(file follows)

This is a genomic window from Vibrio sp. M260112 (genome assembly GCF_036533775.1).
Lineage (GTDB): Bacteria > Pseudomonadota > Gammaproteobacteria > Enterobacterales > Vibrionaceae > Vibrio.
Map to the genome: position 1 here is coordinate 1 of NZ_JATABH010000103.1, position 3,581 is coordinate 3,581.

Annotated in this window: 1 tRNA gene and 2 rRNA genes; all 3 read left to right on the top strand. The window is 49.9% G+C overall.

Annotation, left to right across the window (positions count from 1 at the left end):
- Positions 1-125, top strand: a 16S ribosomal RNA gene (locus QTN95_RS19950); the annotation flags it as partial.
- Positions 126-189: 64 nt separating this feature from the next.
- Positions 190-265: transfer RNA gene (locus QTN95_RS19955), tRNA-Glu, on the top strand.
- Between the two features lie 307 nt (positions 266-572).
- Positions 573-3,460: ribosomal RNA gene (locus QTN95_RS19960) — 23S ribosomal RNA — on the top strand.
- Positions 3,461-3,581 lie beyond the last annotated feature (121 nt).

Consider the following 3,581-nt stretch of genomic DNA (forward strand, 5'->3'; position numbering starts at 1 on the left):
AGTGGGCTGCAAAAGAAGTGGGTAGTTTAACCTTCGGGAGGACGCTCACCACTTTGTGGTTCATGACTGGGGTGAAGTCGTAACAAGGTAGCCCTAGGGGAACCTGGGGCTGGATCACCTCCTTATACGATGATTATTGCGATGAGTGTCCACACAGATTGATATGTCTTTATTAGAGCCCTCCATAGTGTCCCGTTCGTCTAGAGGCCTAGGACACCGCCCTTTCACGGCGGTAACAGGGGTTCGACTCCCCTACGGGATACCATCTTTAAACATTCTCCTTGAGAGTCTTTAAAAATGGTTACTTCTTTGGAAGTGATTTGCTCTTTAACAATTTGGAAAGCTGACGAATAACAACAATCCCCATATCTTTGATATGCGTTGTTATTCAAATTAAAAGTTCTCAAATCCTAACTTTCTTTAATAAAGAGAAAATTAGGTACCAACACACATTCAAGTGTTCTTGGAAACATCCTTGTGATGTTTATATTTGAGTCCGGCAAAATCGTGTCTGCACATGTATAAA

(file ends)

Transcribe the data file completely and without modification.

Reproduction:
This is a genomic window from Vibrio sp. M260112 (genome assembly GCF_036533775.1).
Lineage (GTDB): Bacteria > Pseudomonadota > Gammaproteobacteria > Enterobacterales > Vibrionaceae > Vibrio.
Map to the genome: position 1 here is coordinate 1 of NZ_JATABH010000103.1, position 3,581 is coordinate 3,581.

Annotated in this window: 1 tRNA gene and 2 rRNA genes; all 3 read left to right on the top strand. The window is 49.9% G+C overall.

Annotation, left to right across the window (positions count from 1 at the left end):
- Positions 1-125, top strand: a 16S ribosomal RNA gene (locus QTN95_RS19950); the annotation flags it as partial.
- Positions 126-189: 64 nt separating this feature from the next.
- Positions 190-265: transfer RNA gene (locus QTN95_RS19955), tRNA-Glu, on the top strand.
- Between the two features lie 307 nt (positions 266-572).
- Positions 573-3,460: ribosomal RNA gene (locus QTN95_RS19960) — 23S ribosomal RNA — on the top strand.
- Positions 3,461-3,581 lie beyond the last annotated feature (121 nt).

Consider the following 3,581-nt stretch of genomic DNA (forward strand, 5'->3'; position numbering starts at 1 on the left):
AGTGGGCTGCAAAAGAAGTGGGTAGTTTAACCTTCGGGAGGACGCTCACCACTTTGTGGTTCATGACTGGGGTGAAGTCGTAACAAGGTAGCCCTAGGGGAACCTGGGGCTGGATCACCTCCTTATACGATGATTATTGCGATGAGTGTCCACACAGATTGATATGTCTTTATTAGAGCCCTCCATAGTGTCCCGTTCGTCTAGAGGCCTAGGACACCGCCCTTTCACGGCGGTAACAGGGGTTCGACTCCCCTACGGGATACCATCTTTAAACATTCTCCTTGAGAGTCTTTAAAAATGGTTACTTCTTTGGAAGTGATTTGCTCTTTAACAATTTGGAAAGCTGACGAATAACAACAATCCCCATATCTTTGATATGCGTTGTTATTCAAATTAAAAGTTCTCAAATCCTAACTTTCTTTAATAAAGAGAAAATTAGGTACCAACACACATTCAAGTGTTCTTGGAAACATCCTTGTGATGTTTATATTTGAGTCCGGCAAAATCGTGTCTGCACATGTATAAA